The Dogs & the Dust Homebrew Sci-Fi
Last week Mattias and I huddled up in his apartment to try out The Dogs & the Dust, the homebrew sci-fi game that he is writing. Though it's still a work-in-progress, Mattias (pictured above) plans to publish the completed game one day in the not-too-distant future. The "alpha" version that we playtested gave a good overview of the main rules engine, combat and crew creation.
The game itself is inspired by any number of sci-fi and post-apocalyptic milieus where desperate fighters clash over priceless relics, ancient technology, territory, bragging rights, much-needed supplies or whatever else you could imagine. Here is Mattias's introduction from the rulebook:
The Dogs and the Dust is a fast-playing science fiction/science fantasy miniatures skirmish game. It is easy to learn, but satisfyingly crunchy (or it’s intended to be, at least). It is a narrative game, and the narrative can take place in pretty much any setting. The model count is low (but flexible). And -- this should go without saying, but whatever -- you can use any models you like.
In TD&TD you play as the leader of a ruthless Crew of scavengers, scrappers, enforcers, marines, assassins, aliens, robots, soldiers of fortune, vigilantes, space pirates, regular pirates, or anything else you can imagine - so long as what you imagine involves a small group of heavily armed and desperate men, women, creatures, and/or things fighting for survival in the distant or the not so distant future (or the recent or not so recent retro-future).
Before the game, he told me to bring over an assortment of sci-fi figures, which is exactly what I did ... a bunch of assorted Pig Iron, Shockforce and Necromunda dudes led by a Reaper Chronoscope commando. Mattias fielded his sci-fi punks, and we faced off on a dusty, windswept battlefield dominated by a big ol' shanty compound surrounded by wreckage, rubble and weird trees.
In TD&TD, you roll 1d6 for each figure in your warband at the start of the turn. You'll keep these dice together to form your activation pool, which is used to activate your figures throughout your turn. Each time you nominate a figure to activate, you must use one or more activation dice from your pool ... the higher the number, the more activations you get.
Since your activation pool is public information available to both you and your opponent at the start of each turn, there's a complex interplay between these two mechanics. Do you spend that six to get extra actions for your henchman? Or do you save the six and spend a lower dice so you can have a chance to react with your leader later in the turn?
The game has a reaction system not unlike those featured in Tomorrow's War or Chain Reaction (though not nearly as complex). The reaction system in TD&TD is robust enough to keep the inactive player on his toes when it's not his turn, lest he miss an important chance to react and swing the tide of the battle.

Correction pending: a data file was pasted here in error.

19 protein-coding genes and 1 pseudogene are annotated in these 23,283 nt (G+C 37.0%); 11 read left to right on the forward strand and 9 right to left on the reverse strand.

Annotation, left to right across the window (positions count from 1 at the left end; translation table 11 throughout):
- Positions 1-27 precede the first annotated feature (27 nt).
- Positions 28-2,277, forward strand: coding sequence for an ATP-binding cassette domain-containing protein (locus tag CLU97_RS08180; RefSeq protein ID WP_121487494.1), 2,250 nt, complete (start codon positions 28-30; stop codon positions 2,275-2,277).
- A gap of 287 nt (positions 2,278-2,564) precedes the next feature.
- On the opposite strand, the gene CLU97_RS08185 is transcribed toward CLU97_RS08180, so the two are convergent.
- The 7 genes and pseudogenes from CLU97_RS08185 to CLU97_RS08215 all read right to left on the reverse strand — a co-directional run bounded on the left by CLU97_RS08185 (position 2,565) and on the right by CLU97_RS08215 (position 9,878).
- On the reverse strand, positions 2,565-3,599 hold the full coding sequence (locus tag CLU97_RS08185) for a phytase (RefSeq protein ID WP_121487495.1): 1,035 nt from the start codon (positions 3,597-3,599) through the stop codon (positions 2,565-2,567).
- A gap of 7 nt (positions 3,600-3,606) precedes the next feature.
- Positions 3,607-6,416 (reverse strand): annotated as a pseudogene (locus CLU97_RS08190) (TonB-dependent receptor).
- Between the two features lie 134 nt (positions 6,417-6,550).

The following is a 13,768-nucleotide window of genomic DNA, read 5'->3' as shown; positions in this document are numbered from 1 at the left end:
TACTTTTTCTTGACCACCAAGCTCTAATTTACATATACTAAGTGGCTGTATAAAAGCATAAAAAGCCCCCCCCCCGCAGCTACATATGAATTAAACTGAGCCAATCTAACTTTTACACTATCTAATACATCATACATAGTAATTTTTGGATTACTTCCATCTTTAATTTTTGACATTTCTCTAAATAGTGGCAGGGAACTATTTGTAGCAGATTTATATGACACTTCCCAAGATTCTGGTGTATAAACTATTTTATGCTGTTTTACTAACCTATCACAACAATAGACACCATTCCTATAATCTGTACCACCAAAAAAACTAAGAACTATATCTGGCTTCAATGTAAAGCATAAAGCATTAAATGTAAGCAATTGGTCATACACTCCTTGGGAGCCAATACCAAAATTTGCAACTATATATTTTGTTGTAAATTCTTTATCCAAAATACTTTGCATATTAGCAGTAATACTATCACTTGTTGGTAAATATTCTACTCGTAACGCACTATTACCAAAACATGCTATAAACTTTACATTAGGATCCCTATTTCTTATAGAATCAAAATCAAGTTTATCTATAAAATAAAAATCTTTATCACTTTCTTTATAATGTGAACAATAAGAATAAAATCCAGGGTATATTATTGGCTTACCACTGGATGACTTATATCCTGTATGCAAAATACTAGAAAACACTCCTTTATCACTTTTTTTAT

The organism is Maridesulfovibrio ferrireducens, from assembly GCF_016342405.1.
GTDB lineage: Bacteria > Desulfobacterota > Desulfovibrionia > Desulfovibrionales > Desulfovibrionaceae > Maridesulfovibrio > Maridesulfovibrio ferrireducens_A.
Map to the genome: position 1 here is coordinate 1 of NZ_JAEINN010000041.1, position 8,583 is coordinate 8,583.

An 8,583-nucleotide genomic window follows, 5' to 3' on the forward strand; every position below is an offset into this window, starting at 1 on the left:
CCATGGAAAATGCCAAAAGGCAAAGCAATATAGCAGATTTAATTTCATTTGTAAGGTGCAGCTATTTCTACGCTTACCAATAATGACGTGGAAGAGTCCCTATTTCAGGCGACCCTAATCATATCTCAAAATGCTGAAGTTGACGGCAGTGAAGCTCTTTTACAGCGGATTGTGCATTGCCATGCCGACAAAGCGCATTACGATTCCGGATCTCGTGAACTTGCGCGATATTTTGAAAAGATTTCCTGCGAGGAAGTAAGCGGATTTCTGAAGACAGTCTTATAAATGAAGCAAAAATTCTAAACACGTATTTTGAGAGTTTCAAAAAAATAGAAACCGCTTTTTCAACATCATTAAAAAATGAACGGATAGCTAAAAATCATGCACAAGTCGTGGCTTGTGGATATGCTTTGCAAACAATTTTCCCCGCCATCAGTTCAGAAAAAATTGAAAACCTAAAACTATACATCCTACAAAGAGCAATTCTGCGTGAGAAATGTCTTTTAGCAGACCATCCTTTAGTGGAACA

We played a typical "seize the table quarters" scenario, which turned out to be a great way to experience the game. Weapons in TD&TD have infinite range, but each different type of ranged weapon gets a bonus if it is within its "effective range," which encouraged players to get in close for maximum damage. In the pic below, my sniper was perched atop the shanty compound trying to pick off Mattias's armadillo-man.
He succeeded, but in doing so he neglected the flank, where Mattias was able to move up a pair of goons, one of whom killed this nice chap who was just sitting in the back of this wrecked truck, minding his own business with an assault rifle in his hands.
We improved and clarified various rules on the fly as we went along. One bit that we enjoyed was the rule for evades. These are special short moves that are imposed upon figures based on the outcomes of various dice rolls, mainly ties in ranged and close combat. Basically, the evading figure dives for cover, which can really impact your strategy if it happens at the wrong time. But it's a fun, realistic mechanic in a game that doesn't have a true morale system.
When a figure dies, the player is faced with a choice: he can "burn" an activation dice by permanently removing it from the pool he rolls at the start of each turn to revive a dead character. But of course this reduces the effectiveness of his crew for the rest of the game, and it begins to offer diminishing returns ... do you burn dice to keep your guys around, or do you soldier on with the remaining few and attempt to complete the mission? Both are viable strategies, as we found in our game.
By the end of the game, we agreed that I had squeaked out a victory by claiming one table quarter, while Mattias and I contested the other three.
The rules themselves seemed ripe for expansion. We imagined all sorts of special rules and abilities that could expand on the core of TD&TD, including rule for psychics or magic users! Mattias was taking notes as fast as he could for the inevitable update to the alpha rules.
We expect to play more games of The Dogs & the Dust in the future. It's a solid game that definitely fills a niche for quick-play sci-fi skirmish gaming. We hope to share more about these work-in-progress rules in the future.
-- Patrick, Chicago Skirmish Wargames club member